• darwinosx - Sunday, October 25, 2009 - link

    Since everything is compared to the Mac laptops that is obviously the gold standard. That should tell you something. For a minor amount more you get a dramatically better laptop build, screen, cpu, multi-touch trackpad, and of course OS. Not to mention support. Put one of these next to a MacBook at your local Fry's or wherever. The Mac Book walks all over it. Yes Windows 7 is decent. But I want a lot more than decent when it comes to my notebook or desktop computers. I make quite a good living as an IT Architect and I don't have time or interest in buying the lowest common denominator to save a little money. Reply
  • simas - Monday, October 26, 2009 - link

    Mac Book /OSX = No games.

    and buying overpriced laptop label just to by Microsoft OS to be able to play a game is too wasteful. There isn't anything OSX delivers in the laptop that I can not get from Windows 7 so why pay the premium?

    for Asus - they are close, dual core CPU, switchable graphics, 4+ GB of ram, decent CPU speed and good battery life. Get a better LCD and I would buy it.

    Reply
  • Kelv00n - Sunday, October 25, 2009 - link

    Quoting: "I make quite a good living as an IT Architect and I don't have time or interest in buying the lowest common denominator to save a little money."

    1) You're clearly an Apple fanboi; ergo anything not Apple is the lowest common denominator; ergo your comments add nothing to a proper evaluation of this machine and are therefore useless to other readers who are not facetious like you.

    2) No one cares about how big your wallet (and what it compensates for) is, and as many commentators here have observed, this laptop fills a nice role for people like non-trust fund college kids who have to a) consider weight and performance since they have to lug the piece around, and b) work to pay their own way through college.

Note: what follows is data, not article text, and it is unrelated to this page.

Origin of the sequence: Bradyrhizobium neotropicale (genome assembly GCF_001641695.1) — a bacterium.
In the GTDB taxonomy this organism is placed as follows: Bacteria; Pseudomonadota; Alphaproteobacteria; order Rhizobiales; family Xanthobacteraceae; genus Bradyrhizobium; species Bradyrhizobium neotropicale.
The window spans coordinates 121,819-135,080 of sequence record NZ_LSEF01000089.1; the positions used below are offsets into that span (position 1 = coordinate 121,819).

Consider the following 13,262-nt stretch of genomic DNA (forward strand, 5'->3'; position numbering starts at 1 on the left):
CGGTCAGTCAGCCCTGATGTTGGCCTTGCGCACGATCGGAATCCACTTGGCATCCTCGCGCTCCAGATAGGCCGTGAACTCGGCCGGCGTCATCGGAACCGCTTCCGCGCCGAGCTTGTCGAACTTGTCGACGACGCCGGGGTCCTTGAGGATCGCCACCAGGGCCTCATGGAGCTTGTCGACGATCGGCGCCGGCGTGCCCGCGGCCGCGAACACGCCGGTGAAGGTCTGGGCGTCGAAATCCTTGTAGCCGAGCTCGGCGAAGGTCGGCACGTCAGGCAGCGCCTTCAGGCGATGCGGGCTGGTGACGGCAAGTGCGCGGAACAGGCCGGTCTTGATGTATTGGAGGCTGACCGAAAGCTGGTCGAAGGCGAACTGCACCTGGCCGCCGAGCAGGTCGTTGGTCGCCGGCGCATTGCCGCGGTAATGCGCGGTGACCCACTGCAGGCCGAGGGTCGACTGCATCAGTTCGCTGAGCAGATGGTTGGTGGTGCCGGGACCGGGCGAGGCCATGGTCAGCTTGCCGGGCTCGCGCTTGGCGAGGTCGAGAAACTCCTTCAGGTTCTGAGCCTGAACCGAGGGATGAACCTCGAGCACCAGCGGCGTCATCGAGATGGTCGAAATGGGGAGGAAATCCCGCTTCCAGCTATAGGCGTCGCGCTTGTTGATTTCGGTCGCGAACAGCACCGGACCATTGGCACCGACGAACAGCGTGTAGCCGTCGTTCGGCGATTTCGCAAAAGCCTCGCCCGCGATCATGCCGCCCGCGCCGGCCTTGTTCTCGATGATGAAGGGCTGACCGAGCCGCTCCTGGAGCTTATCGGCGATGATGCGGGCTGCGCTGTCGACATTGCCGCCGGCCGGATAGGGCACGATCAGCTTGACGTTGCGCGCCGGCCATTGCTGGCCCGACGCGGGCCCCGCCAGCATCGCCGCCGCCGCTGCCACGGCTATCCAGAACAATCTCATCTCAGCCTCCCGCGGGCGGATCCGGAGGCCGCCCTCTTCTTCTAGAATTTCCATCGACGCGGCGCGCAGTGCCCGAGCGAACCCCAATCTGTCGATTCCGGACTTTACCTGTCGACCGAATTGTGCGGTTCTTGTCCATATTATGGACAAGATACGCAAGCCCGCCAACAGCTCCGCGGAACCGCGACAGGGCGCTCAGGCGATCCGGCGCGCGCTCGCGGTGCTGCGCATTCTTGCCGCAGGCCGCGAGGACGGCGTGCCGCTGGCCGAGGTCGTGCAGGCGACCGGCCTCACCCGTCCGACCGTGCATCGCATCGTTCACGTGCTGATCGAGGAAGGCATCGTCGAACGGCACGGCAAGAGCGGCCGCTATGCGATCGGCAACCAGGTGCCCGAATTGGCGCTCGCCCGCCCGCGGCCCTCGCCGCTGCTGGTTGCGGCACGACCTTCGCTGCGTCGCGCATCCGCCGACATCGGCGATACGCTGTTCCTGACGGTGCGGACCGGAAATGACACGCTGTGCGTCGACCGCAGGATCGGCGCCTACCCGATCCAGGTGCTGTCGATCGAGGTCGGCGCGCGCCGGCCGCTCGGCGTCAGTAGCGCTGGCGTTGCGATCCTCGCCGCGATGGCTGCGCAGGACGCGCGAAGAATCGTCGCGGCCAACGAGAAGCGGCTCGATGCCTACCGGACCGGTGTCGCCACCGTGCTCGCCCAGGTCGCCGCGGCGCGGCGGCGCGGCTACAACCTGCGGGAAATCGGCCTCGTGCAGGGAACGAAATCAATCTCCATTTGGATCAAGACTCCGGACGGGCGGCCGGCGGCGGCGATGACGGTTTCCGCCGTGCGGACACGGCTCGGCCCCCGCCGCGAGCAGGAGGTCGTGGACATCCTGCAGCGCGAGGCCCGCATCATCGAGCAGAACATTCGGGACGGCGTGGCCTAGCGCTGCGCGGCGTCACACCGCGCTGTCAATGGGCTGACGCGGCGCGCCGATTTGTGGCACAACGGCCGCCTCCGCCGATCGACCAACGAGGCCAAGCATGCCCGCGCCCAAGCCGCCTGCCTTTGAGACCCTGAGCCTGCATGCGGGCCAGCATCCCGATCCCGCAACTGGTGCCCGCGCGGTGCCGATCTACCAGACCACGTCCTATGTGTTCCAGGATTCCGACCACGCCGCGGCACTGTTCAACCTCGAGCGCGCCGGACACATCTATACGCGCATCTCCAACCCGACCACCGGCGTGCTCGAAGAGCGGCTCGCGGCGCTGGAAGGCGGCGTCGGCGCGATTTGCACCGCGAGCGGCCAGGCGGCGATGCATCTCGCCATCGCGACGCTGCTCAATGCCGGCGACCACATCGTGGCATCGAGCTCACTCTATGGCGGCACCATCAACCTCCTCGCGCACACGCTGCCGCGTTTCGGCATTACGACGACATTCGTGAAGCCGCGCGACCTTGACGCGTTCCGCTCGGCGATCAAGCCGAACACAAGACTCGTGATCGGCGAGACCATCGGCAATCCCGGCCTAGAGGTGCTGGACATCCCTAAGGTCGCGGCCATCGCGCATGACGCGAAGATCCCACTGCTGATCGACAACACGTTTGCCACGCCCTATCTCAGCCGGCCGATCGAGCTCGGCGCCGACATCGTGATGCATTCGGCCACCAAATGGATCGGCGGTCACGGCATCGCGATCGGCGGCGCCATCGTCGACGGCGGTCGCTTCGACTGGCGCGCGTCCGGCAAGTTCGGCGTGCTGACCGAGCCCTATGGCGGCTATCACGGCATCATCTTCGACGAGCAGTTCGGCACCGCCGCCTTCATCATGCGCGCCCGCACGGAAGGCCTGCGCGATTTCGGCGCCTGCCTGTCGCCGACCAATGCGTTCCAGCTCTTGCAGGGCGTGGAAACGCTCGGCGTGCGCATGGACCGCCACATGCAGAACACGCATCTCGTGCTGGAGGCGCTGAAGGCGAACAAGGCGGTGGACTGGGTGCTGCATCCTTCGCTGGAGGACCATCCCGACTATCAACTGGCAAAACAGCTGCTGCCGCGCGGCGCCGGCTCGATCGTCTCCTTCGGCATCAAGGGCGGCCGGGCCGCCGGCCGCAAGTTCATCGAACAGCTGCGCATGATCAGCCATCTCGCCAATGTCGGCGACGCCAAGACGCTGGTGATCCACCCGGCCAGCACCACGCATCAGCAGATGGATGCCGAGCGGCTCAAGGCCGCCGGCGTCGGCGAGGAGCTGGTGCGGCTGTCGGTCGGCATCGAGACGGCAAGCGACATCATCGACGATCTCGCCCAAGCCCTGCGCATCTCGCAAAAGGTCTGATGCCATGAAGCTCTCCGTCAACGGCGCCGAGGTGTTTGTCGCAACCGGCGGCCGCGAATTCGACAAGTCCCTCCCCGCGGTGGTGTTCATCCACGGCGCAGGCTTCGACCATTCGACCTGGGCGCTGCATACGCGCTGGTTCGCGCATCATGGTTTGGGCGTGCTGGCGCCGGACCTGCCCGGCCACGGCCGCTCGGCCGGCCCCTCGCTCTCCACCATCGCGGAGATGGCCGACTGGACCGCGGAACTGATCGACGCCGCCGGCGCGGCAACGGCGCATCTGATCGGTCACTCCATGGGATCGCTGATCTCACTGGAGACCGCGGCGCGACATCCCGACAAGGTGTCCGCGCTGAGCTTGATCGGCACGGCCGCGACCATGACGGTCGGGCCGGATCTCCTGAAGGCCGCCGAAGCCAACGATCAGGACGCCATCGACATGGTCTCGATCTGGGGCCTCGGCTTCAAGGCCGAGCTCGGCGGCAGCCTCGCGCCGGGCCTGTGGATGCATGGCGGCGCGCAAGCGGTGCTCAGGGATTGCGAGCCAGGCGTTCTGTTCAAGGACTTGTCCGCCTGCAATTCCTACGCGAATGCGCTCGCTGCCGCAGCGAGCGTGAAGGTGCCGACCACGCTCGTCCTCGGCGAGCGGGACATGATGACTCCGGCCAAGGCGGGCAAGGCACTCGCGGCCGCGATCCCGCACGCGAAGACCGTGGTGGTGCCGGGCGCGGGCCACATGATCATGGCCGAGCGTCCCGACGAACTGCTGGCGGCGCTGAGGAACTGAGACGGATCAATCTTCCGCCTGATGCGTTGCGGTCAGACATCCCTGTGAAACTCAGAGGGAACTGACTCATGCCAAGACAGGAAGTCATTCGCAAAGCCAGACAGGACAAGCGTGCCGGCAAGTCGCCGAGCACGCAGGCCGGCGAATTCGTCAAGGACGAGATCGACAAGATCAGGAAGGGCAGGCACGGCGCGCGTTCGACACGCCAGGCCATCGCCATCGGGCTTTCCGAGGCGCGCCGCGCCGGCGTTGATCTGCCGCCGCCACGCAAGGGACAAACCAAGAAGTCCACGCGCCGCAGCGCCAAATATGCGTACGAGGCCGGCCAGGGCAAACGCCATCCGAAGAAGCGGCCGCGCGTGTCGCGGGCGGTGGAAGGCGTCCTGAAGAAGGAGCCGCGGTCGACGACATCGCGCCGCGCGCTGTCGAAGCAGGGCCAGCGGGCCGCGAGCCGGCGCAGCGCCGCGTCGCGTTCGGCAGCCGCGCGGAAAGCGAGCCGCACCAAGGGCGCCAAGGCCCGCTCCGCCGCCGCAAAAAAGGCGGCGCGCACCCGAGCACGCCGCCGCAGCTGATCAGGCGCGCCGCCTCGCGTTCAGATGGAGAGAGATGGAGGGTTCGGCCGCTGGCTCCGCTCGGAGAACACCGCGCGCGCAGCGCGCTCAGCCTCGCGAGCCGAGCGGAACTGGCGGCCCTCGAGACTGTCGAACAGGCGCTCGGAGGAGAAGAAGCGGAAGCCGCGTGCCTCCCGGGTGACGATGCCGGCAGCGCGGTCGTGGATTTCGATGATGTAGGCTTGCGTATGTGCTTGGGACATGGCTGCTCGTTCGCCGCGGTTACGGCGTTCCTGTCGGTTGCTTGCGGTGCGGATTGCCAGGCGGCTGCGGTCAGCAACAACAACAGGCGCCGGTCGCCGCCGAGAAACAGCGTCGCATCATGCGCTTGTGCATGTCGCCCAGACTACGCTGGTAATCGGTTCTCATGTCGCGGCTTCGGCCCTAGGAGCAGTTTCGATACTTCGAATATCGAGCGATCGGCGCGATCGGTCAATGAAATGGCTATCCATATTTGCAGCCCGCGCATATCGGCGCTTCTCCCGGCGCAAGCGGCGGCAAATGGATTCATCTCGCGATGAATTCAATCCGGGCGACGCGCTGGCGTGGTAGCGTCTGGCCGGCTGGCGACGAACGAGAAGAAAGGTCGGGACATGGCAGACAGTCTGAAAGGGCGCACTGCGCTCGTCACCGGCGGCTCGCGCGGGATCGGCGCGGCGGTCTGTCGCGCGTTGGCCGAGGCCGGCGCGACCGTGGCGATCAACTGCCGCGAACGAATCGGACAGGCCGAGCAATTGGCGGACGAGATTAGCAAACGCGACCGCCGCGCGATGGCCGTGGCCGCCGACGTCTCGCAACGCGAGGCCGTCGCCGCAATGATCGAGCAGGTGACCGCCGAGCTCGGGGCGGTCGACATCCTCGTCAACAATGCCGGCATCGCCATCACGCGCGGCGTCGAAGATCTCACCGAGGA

Asus has been making lots of right moves lately. They just need to ditch the glossy trend and work on their build quality. This laptop is hitting the sweet spot for the holy trinity of weight, performance and price. I'm going to wait for the next iteration, which hopefully will have a better LCD, but it looks like my new laptop will be ASUS-branded.
    Reply
  • fk49 - Sunday, October 25, 2009 - link

    Even so, comparisons to Mac performance is something some of us would like to see. The Macbook does cross the $1000 line and as a student, the price difference with the UL80 is meaningful. About half the kids at my school have Macs while Asus has a pretty niche market, so it would be interesting to see if an aggressively designed and priced product aimed at the tech-savvy can beat the mainstream "standard". Reply
  • Voo - Sunday, October 25, 2009 - link

    Well I won't be using Mac OS X any time soon and I don't think many Apple fans would even consider it.


    So the interesting comparision would be a MacBook with Win7 against this one.
    Reply
  • Voo - Sunday, October 25, 2009 - link

    Argh..
    "and I don't think many Apple fans would even consider using this notebook."
    Reply
  • MournSanity - Sunday, October 25, 2009 - link

    If I may make a feature request for the full review...
    I heard that this laptop can also be overclocked from the BIOS. Can you look into this feature and tell us how/if it works in conjunction with the Turbo33 setting? Thanks.
    Reply
  • MournSanity - Sunday, October 25, 2009 - link

    I ask this because I recall seeing on a taiwanese review of this laptop a picture of it overclocked to something like 2133 mhz(8x266?). It would be very cool if this machine can be stably overclocked that high for when you want to do some heavy lifting. Reply